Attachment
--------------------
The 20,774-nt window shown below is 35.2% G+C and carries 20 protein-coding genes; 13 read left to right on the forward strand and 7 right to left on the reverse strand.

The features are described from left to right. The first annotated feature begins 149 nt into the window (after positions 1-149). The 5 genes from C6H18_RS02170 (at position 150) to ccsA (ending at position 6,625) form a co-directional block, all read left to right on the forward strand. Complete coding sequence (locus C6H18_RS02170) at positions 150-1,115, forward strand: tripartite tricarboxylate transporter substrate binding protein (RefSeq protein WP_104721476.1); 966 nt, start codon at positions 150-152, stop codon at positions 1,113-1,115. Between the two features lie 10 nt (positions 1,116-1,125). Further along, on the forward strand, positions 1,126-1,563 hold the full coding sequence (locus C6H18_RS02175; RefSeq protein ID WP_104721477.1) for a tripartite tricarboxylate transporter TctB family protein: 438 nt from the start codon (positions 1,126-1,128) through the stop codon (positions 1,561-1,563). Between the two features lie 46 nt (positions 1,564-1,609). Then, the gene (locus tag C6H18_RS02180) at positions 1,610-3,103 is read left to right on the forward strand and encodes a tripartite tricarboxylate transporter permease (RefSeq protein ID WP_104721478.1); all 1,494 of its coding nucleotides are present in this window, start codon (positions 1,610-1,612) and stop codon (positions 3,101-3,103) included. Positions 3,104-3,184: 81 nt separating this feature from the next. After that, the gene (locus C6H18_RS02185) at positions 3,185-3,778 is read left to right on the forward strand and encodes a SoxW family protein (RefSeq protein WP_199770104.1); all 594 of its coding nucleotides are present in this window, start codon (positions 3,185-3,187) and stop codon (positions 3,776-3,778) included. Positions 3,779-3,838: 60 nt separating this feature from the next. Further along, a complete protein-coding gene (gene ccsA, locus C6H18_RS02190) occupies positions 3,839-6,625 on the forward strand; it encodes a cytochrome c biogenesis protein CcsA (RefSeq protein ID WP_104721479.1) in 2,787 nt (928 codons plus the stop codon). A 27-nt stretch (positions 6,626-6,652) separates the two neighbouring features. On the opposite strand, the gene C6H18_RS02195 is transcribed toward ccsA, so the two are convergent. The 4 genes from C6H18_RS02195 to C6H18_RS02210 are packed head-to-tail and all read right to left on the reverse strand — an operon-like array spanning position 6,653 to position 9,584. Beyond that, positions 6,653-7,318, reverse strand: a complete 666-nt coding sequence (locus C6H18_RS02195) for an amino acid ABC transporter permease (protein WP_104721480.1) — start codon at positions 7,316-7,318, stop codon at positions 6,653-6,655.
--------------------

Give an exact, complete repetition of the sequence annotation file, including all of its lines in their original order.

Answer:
The 20,774-nt window shown below is 35.2% G+C and carries 20 protein-coding genes; 13 read left to right on the forward strand and 7 right to left on the reverse strand.

The features are described from left to right. The first annotated feature begins 149 nt into the window (after positions 1-149). The 5 genes from C6H18_RS02170 (at position 150) to ccsA (ending at position 6,625) form a co-directional block, all read left to right on the forward strand. Complete coding sequence (locus C6H18_RS02170) at positions 150-1,115, forward strand: tripartite tricarboxylate transporter substrate binding protein (RefSeq protein WP_104721476.1); 966 nt, start codon at positions 150-152, stop codon at positions 1,113-1,115. Between the two features lie 10 nt (positions 1,116-1,125). Further along, on the forward strand, positions 1,126-1,563 hold the full coding sequence (locus C6H18_RS02175; RefSeq protein ID WP_104721477.1) for a tripartite tricarboxylate transporter TctB family protein: 438 nt from the start codon (positions 1,126-1,128) through the stop codon (positions 1,561-1,563). Between the two features lie 46 nt (positions 1,564-1,609). Then, the gene (locus tag C6H18_RS02180) at positions 1,610-3,103 is read left to right on the forward strand and encodes a tripartite tricarboxylate transporter permease (RefSeq protein ID WP_104721478.1); all 1,494 of its coding nucleotides are present in this window, start codon (positions 1,610-1,612) and stop codon (positions 3,101-3,103) included. Positions 3,104-3,184: 81 nt separating this feature from the next. After that, the gene (locus C6H18_RS02185) at positions 3,185-3,778 is read left to right on the forward strand and encodes a SoxW family protein (RefSeq protein WP_199770104.1); all 594 of its coding nucleotides are present in this window, start codon (positions 3,185-3,187) and stop codon (positions 3,776-3,778) included. Positions 3,779-3,838: 60 nt separating this feature from the next. Further along, a complete protein-coding gene (gene ccsA, locus C6H18_RS02190) occupies positions 3,839-6,625 on the forward strand; it encodes a cytochrome c biogenesis protein CcsA (RefSeq protein ID WP_104721479.1) in 2,787 nt (928 codons plus the stop codon). A 27-nt stretch (positions 6,626-6,652) separates the two neighbouring features. On the opposite strand, the gene C6H18_RS02195 is transcribed toward ccsA, so the two are convergent. The 4 genes from C6H18_RS02195 to C6H18_RS02210 are packed head-to-tail and all read right to left on the reverse strand — an operon-like array spanning position 6,653 to position 9,584. Beyond that, positions 6,653-7,318, reverse strand: a complete 666-nt coding sequence (locus C6H18_RS02195) for an amino acid ABC transporter permease (protein WP_104721480.1) — start codon at positions 7,316-7,318, stop codon at positions 6,653-6,655.